In summary, experimental comparisons of glycosylated and non-glycosylated IDPs show that O-mannosylation enhances protection against proteolysis by two orders of magnitude relative to the non-glycosylated parent IDP, followed by O-galactosylation (10-fold improved stability). Our results suggest that the resistance to proteolysis is an important driving force for the natural selection of α-mannose as the main O-linked glycan motif decorating IDRs and IDPs in secreted eukaryotic proteins. Furthermore, these results demonstrate that the stereochemistry of C2 in the carbohydrate rings plays a key role on glycan orientation, which is correlated to protein flexibility and extension. Accordingly, the axial position of 2-OH in an α-mannose glycan is related to the observed higher rigidity and extension of the studied IDR. While associating protein elongation with resistance to proteolysis is perhaps counterintuitive, protein stiffening can explain the remarkably higher stability of the O-mannosylated linker. That is, although we have not investigated the interactions between a protease and IDPs, we conjecture, in the light of the present findings, that increasing the peptide rigidity impairs binding to the catalytic site of a protease. This hypothesis is reinforced by the observation of a similar trend of glycan chemistry impacting resistance to proteolysis of a structured protein and its thermal stability, which is often linked to protein stiffening.16 Moreover, the effect of glycosylation on the average elongation of the studied IDR, as a protein linker, may be important to provide the optimum distance between the connected domains for protein function. Therefore, O-linked α-mannose exhibits the unique ability of both extending the IDR while protecting it against proteolysis.

These results also suggest that the high content of proline residues, especially found in linkers from bacterial cellulases, avoids the need for α-mannose for increased protection against proteolysis. This hypothesis will be tested in future experimental studies. We further suggest that the glycosylation pattern in eukaryotic IDRs co-evolved with the primary sequence. That is, the lower content of proline residues in IDPs and IDRs from fungi compared to bacteria is compensated by O-linked α-mannosylation to guarantee optimal linker length, flexibility, and protection against proteolysis. Given the compelling alignment of experimental and computational results, we anticipate that our findings will be useful in the burgeoning field of glycoprotein engineering.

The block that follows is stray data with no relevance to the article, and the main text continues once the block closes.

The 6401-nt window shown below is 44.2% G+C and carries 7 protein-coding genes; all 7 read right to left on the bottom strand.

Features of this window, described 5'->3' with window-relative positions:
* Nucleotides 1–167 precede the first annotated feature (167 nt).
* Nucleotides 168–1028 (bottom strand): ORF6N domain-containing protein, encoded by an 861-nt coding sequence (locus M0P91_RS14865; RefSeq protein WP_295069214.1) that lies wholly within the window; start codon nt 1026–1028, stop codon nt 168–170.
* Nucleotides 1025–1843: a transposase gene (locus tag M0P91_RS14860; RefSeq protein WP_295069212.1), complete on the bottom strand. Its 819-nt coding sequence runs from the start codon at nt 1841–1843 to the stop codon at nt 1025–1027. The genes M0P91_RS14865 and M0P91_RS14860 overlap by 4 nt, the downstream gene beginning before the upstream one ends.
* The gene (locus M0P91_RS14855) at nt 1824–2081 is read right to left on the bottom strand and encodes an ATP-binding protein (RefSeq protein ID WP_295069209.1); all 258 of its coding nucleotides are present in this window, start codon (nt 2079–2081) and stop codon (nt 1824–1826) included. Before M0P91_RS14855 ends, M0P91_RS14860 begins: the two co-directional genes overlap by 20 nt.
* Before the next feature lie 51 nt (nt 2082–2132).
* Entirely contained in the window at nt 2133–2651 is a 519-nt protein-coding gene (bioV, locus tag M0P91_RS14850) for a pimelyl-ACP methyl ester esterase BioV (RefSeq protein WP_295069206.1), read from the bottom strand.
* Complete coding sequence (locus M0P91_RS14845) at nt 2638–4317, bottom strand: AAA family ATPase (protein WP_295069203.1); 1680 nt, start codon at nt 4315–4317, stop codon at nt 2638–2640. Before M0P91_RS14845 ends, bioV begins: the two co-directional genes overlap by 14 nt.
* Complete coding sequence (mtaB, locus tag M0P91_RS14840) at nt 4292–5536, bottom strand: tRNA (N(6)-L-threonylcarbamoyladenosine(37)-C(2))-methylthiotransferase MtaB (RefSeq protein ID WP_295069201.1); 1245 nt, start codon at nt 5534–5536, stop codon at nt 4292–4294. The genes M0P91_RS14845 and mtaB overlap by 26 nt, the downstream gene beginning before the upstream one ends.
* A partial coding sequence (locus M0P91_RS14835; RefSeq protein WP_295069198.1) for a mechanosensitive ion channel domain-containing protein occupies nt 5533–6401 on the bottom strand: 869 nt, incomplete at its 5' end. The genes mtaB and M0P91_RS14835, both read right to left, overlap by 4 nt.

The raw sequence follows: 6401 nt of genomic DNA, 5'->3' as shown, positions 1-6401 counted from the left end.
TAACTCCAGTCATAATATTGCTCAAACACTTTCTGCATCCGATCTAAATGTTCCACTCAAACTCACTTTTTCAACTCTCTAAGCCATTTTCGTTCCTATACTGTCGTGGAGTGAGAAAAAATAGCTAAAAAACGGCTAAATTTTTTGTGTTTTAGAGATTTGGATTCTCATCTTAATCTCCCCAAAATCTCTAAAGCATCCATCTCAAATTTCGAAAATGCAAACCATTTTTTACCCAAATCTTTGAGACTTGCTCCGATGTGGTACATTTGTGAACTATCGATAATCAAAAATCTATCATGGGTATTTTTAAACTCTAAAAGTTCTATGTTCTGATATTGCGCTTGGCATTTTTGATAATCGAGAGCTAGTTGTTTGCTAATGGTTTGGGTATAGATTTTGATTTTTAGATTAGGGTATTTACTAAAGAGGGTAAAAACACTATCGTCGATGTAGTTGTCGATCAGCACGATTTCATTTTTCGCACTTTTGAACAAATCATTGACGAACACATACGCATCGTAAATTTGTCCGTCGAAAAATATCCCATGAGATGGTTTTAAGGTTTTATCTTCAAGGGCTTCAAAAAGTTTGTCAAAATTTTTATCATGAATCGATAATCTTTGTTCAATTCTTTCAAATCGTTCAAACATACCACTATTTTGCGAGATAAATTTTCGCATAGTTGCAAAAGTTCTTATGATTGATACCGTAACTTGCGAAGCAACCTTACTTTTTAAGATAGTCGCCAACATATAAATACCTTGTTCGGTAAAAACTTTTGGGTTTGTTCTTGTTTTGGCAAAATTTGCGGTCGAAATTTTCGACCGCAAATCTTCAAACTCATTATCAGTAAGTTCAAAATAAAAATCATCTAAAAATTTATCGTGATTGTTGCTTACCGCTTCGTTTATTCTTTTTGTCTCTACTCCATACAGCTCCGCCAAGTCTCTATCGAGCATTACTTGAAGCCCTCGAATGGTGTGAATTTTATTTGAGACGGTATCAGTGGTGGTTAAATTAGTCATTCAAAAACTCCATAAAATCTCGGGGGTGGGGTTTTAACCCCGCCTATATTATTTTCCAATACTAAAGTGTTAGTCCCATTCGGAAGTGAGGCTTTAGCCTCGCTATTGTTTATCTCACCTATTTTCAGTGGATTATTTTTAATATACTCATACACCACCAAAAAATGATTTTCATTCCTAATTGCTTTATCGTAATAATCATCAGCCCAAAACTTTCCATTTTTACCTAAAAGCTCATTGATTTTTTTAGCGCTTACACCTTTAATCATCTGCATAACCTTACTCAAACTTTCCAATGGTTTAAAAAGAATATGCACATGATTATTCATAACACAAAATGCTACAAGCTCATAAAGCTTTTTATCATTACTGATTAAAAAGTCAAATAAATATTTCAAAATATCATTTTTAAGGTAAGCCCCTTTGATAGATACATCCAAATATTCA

Conflicts of interest

There are no conflicts to declare.

Acknowledgements

ETP and MSS thank the Sao Paulo Research Foundation (Grant # 2016/04775-5 and 2013/08293-7). XG, YL, XW, PKC, and ZT thank the National Science Foundation CAREER Award (Grant CHE-1454925). MFC and GTB thank the US Department of Energy Efficiency and Renewable Energy (EERE) Bioenergy Technologies Office (Contract DE-AC36–08GO28308 with NREL). Computer time was provided by Extreme Science and Engineering Discovery Environment (XSEDE) allocation MCB-090159 at the San Diego Supercomputing and Texas Advanced Computing Centers and by the NREL Computational Sciences Center supported by the DOE Office of EERE (Contract DE-AC36-08GO28308).

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Footnote

Electronic supplementary information (ESI) available: Methods for synthesis and thermolysin digestion of linker variants, details of the simulations and analyses, and additional results. See DOI: 10.1039/c7sc05016j

This journal is © The Royal Society of Chemistry 2018